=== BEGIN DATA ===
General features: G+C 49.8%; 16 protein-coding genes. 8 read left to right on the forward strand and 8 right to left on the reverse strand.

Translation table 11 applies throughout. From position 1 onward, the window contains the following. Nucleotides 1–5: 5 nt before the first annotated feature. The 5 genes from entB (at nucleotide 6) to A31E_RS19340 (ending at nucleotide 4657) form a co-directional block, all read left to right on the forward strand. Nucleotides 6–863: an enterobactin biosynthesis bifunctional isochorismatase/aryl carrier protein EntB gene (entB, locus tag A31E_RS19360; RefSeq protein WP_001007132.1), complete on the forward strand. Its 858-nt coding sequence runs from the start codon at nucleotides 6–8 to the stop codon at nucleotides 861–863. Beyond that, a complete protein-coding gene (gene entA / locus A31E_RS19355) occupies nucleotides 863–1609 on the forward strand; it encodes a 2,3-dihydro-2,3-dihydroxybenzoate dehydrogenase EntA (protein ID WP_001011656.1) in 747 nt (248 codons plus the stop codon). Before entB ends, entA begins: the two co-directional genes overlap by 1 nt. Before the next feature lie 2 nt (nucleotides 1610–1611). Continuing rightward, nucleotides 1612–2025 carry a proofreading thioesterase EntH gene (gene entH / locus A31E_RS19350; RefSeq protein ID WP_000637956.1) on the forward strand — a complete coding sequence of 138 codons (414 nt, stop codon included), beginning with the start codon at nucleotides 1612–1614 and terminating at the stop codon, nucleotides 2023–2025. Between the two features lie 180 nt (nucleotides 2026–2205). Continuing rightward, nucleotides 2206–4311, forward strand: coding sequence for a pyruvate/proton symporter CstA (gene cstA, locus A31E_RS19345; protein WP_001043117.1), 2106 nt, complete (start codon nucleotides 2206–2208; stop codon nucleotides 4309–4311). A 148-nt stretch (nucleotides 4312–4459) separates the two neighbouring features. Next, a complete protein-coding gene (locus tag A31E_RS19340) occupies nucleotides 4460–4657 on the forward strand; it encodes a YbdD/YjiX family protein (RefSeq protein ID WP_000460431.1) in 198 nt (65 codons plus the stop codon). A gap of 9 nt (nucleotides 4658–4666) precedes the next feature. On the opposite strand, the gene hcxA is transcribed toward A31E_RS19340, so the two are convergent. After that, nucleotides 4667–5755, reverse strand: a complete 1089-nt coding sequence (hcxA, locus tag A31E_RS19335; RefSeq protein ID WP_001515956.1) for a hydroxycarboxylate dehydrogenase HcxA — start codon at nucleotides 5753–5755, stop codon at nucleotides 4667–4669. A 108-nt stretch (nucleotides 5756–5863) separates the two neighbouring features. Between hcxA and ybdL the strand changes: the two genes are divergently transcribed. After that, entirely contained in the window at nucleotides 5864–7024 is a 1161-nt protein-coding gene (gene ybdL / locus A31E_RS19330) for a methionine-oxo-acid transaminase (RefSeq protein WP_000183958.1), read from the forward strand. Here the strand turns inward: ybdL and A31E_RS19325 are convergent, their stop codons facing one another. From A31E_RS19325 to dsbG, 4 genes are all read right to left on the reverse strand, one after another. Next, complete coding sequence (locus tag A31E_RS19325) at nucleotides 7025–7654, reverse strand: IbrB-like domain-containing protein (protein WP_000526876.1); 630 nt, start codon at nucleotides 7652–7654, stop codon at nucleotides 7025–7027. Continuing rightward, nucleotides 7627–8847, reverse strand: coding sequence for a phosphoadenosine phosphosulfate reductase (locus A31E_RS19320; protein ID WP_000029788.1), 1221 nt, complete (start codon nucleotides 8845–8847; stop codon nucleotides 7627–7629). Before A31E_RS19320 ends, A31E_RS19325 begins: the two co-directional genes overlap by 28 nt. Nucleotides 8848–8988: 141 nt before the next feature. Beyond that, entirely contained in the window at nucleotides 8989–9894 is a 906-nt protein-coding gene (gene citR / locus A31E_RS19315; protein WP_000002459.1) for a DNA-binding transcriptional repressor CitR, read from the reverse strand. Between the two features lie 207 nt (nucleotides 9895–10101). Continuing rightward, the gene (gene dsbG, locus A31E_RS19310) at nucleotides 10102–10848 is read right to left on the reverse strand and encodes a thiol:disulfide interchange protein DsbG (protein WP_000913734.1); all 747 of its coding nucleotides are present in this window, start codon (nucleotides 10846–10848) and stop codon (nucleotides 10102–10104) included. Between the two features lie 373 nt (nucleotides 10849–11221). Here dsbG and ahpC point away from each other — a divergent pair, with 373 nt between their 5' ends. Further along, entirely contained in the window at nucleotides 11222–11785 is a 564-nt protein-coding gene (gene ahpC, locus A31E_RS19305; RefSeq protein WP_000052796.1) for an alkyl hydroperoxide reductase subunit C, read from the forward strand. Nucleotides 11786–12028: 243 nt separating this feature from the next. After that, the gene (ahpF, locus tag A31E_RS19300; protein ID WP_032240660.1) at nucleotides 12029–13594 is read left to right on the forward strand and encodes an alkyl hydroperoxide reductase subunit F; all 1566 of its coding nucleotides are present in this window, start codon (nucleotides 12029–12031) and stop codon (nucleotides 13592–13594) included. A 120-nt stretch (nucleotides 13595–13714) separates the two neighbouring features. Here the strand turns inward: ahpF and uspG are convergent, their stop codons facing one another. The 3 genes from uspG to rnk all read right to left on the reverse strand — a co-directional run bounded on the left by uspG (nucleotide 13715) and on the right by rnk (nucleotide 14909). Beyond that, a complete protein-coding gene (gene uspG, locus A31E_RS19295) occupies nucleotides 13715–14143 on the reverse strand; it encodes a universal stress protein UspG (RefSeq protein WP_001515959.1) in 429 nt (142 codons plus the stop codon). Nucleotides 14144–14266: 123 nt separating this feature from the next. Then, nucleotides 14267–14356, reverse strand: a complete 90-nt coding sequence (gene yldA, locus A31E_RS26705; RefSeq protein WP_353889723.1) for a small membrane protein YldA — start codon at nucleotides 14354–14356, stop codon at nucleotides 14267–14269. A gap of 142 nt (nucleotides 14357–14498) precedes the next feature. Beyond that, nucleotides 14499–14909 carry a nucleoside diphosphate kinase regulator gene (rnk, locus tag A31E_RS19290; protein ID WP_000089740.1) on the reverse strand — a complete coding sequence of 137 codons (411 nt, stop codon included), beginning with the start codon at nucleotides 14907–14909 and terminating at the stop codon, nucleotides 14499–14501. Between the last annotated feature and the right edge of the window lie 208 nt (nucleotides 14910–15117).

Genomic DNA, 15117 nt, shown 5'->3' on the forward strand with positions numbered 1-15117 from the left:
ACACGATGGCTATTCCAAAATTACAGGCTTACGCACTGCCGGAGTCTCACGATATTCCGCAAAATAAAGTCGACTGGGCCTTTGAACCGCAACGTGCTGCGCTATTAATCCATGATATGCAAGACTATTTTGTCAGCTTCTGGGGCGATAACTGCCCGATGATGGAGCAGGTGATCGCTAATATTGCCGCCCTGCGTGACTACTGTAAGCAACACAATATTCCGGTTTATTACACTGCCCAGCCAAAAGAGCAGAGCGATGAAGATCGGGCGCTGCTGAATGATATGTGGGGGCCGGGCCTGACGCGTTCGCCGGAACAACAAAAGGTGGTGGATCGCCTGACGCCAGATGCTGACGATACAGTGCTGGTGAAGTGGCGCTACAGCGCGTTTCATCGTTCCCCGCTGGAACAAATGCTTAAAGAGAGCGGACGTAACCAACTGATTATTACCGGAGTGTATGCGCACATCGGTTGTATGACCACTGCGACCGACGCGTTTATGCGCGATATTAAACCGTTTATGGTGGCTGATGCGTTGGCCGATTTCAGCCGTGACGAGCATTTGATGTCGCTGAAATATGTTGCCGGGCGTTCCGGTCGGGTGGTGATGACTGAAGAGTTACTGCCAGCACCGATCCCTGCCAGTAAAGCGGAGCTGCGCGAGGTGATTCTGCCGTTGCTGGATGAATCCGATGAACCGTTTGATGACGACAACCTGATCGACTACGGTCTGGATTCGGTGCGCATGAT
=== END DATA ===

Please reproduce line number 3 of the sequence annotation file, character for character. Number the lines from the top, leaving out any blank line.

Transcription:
Genomic DNA, 15117 nt, shown 5'->3' on the forward strand with positions numbered 1-15117 from the left: